It was just one spring training game, but even the players felt the boost.
“It gets me super excited because I know the future is going to be awesome,” Jimenez said.
The Move To Third
Nothing fascinated me more in Arizona than Moncada’s switch to third base. I love everything about it.
In assessing his 2018 season, I never got too concerned about what was happening at the plate. The strikeouts were bothersome, but I was very encouraged that Moncada stayed so patient despite the Ks piling up. He improved from the right side of the plate as the season went along and the power was always there. In the big picture, there is plenty of reason to believe a big offensive jump is coming in 2019.
But the defensive struggles at second base were hard to swallow. There were too many unforced errors that you couldn’t really blame on anything other than a lack of focus.
Renteria mentioned multiple times last week that the switch to third base will help Moncada’s focus because he simply won’t have a choice. At third, you have to be on your toes on every pitch and the reaction time is much quicker. And perhaps most importantly, you can’t afford to be thinking about that last strikeout when you’re standing 90-100 feet away from a pull-hitting right-handed slugger. I’m all-in on the logic behind the move.
And sure, Nick Madrigal is on the way at second base too.
But I was also curious as to if Moncada is buying the idea that moving to third base could also help him on the offensive side.
“I think the move can help me to get more focus in my offense and get better results in my offense,” Moncada said through interpreter Billy Russo. “But at the end of the day, we have to play defense and offense and I’m just ready for whatever the situation is.”
Moncada showed that with his barehanded play against the Giants, charging a ball to his left between short and third and angling his body so he could barehand the ball and get the throw off.
“I just reacted,” Moncada said. “It was a ground ball (in the hole) and as soon as the pitcher delivered the ball, I was ready and I just reacted and did what I was supposed to do.”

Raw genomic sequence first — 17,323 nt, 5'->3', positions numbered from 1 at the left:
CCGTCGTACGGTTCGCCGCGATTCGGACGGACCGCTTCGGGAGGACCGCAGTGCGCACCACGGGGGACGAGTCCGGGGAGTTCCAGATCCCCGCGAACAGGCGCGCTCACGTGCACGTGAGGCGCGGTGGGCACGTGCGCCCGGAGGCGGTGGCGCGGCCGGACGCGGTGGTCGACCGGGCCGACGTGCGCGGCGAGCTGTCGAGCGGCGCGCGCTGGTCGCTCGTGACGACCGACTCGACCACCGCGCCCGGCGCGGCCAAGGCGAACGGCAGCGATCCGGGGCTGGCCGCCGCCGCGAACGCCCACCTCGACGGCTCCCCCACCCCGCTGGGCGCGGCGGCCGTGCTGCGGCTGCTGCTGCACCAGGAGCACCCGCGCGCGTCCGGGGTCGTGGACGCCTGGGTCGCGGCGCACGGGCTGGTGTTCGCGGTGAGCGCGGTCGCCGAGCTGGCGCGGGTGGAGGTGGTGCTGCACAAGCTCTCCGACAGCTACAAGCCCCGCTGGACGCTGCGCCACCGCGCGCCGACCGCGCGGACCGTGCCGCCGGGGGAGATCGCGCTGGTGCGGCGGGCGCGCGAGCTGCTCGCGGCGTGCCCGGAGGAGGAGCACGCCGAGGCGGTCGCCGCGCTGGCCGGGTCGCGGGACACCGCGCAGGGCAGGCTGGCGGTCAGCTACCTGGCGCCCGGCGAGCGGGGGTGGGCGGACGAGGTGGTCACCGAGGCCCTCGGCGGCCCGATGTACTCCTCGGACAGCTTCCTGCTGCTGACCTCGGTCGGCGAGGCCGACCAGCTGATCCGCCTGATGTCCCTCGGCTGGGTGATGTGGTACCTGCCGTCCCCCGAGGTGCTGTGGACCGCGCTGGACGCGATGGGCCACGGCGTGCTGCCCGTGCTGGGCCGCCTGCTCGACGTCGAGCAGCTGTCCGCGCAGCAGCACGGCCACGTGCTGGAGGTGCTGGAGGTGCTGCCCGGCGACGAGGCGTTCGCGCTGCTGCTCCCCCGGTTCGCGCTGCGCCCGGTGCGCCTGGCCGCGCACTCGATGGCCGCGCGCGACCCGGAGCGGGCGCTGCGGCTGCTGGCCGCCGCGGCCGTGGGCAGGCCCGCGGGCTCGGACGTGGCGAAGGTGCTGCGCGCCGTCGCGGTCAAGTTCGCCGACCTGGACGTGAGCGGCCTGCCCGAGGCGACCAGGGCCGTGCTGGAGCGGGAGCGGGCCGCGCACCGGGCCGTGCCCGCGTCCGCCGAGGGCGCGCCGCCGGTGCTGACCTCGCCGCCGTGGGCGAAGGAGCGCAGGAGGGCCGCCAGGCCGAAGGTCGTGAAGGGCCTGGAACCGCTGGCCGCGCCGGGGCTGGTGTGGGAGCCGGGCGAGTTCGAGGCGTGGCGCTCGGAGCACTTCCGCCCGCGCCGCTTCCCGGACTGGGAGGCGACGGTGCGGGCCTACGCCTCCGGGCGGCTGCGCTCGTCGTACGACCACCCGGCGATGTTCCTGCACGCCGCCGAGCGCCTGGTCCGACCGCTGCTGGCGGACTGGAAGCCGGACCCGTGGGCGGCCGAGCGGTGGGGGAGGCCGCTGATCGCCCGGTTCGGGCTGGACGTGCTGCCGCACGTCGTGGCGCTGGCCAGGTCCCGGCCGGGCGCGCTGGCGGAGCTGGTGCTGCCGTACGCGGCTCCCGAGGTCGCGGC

Just react. Exactly what the White Sox want him to do.
– The 2019 season appears to be somewhat of a swing season in the rebuild process, not necessarily when it comes to wins and losses, but in individual development for many key pieces in the organization. If the development happens, the wins will naturally come. Moncada has to take a step forward. Jimenez will ideally provide an impact bat as soon as he comes up. Carlos Rodon needs to put together a full season. It’s an important year for Reynaldo Lopez and Lucas Giolito. The list goes on and on — and that’s just at the major league level.
“We got a lot of talent. It’s coming fast,” Renteria told WGN Radio. “This is a pivotal year for the organization. It’s a pivotal year for the club that we have right now in camp.”
– I’m interested to see the split between Jose Abreu and Yonder Alonso at first base and when I asked Renteria about it, I found his answer notable:
“(Jose) is our first baseman. You know, Yonder comes in also being a really good first baseman. He’s going to give us the flexibility — both of them are going to give us the flexibility — to do a couple of different things. I think matchups will play a role in some of the situations with Yonder.”
I get the sense that Abreu will still get the majority of the work at first base, but Alonso gives Renteria the ability to play matchups better and his presence overall gives the White Sox a better outlook at the designated hitter spot, while providing more flexibility in the lineup.
– There’s really nothing to complain about with the Ervin Santana signing. It’s a low risk, high reward move. It sounds like the White Sox will move him along slowly during spring training, but if healthy, Santana could provide a boost of reliability in the 2019 rotation.
– Micker Adolfo is huge. He looks like an NFL tight end. I’m really looking forward to seeing what he can do once he’s fully recovered from his Tommy John surgery.
– It doesn’t sound like the pitch clock will be utilized during the regular season, but despite all the complaining from pitchers around the league, I hardly noticed it during the first three spring training games. I even picked a couple innings here and there to focus on the clock and how pitchers were handling it and it seemed like 99 percent of the time it was shutting off with four or five seconds to go because the pitcher was already set. I’ve never had strong feelings either way on the pitch clock (I’m more worried about the amount of pitching changes and delays within games), but after seeing it work for a few days, I think a pitch clock would do a lot more good than bad for the game. It kind of reminds me of when the NFL moved extra points back. It didn’t seem entirely necessary, but it has helped the game a little bit, and everyone has adjusted without thinking about it too much. The pitch clock would be similar. Everyone would get used it pretty quickly and then forget about it.
– We’ll end things with a fun quote from Eloy Jimenez from my sit-down with him:
“(White Sox fans) need to know that I’m going to do my best to try to get championships. Not one, not two, multiple championships.”
Adam Hoge hosts White Sox postgame shows on the WGN White Sox Radio Network. Follow him on Twitter at @AdamHoge.